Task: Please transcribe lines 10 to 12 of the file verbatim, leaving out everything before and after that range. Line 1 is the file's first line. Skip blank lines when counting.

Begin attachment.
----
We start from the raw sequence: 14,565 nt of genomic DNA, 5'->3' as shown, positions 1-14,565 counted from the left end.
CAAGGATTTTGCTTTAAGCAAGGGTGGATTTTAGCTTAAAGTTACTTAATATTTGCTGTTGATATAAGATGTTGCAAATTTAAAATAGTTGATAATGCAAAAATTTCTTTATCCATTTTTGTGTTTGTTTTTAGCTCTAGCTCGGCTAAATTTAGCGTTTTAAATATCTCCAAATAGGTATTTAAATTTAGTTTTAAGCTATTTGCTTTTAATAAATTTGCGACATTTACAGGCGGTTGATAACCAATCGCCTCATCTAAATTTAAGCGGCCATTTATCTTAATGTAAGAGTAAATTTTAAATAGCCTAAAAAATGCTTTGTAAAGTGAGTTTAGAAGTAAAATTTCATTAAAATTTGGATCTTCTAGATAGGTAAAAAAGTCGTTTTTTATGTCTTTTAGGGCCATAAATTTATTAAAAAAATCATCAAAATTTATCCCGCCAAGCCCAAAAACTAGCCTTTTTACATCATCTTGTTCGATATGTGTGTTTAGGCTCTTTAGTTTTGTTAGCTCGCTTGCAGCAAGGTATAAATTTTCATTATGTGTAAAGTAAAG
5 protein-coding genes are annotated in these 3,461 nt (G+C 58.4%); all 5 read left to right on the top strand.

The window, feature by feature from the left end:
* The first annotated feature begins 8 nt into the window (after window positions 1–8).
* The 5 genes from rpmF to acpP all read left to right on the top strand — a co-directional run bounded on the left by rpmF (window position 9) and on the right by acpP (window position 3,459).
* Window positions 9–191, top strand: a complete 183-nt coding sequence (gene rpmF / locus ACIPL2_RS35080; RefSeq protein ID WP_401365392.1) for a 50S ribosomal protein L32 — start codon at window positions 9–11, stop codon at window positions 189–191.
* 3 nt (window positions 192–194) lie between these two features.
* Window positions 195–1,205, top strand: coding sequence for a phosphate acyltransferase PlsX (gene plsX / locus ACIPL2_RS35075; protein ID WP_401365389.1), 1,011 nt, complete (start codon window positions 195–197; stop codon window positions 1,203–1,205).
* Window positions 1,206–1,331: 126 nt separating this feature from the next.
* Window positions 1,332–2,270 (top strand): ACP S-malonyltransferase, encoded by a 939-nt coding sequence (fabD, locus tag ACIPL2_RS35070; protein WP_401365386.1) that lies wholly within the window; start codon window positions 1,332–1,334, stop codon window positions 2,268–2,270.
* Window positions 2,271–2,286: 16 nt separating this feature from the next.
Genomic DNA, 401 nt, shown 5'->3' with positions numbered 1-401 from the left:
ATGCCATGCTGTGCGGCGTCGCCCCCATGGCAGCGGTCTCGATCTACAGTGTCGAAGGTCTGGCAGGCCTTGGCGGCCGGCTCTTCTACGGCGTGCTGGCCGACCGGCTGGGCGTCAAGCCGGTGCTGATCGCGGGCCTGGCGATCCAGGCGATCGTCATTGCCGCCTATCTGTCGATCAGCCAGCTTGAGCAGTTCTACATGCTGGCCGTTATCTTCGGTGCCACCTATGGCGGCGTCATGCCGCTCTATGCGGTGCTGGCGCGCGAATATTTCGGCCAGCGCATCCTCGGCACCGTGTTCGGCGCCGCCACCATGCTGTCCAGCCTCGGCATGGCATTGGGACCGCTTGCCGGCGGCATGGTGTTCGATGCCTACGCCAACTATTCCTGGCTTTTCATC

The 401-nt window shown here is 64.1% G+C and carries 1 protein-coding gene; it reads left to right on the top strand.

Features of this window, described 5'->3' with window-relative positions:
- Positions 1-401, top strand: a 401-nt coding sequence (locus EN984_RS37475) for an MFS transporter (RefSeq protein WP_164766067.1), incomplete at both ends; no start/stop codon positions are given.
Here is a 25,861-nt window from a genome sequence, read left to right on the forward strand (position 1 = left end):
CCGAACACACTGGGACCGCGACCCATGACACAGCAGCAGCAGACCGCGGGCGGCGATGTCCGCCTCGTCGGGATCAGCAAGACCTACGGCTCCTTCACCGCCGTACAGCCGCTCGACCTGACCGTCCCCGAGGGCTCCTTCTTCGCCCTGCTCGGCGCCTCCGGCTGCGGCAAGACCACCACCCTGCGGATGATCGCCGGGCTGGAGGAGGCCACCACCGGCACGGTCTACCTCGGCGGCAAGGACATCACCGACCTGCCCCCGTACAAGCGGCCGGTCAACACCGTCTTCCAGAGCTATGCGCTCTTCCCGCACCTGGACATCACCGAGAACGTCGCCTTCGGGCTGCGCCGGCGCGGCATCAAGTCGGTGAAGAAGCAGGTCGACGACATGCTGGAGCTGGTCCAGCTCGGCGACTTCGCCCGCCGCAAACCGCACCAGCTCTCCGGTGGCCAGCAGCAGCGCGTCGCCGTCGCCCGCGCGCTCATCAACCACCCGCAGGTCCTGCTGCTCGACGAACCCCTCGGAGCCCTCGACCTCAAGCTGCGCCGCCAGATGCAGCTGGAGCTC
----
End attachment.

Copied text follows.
* Window positions 1,206–1,331: 126 nt separating this feature from the next.
* Window positions 1,332–2,270 (top strand): ACP S-malonyltransferase, encoded by a 939-nt coding sequence (fabD, locus tag ACIPL2_RS35070; protein WP_401365386.1) that lies wholly within the window; start codon window positions 1,332–1,334, stop codon window positions 2,268–2,270.
* Window positions 2,271–2,286: 16 nt separating this feature from the next.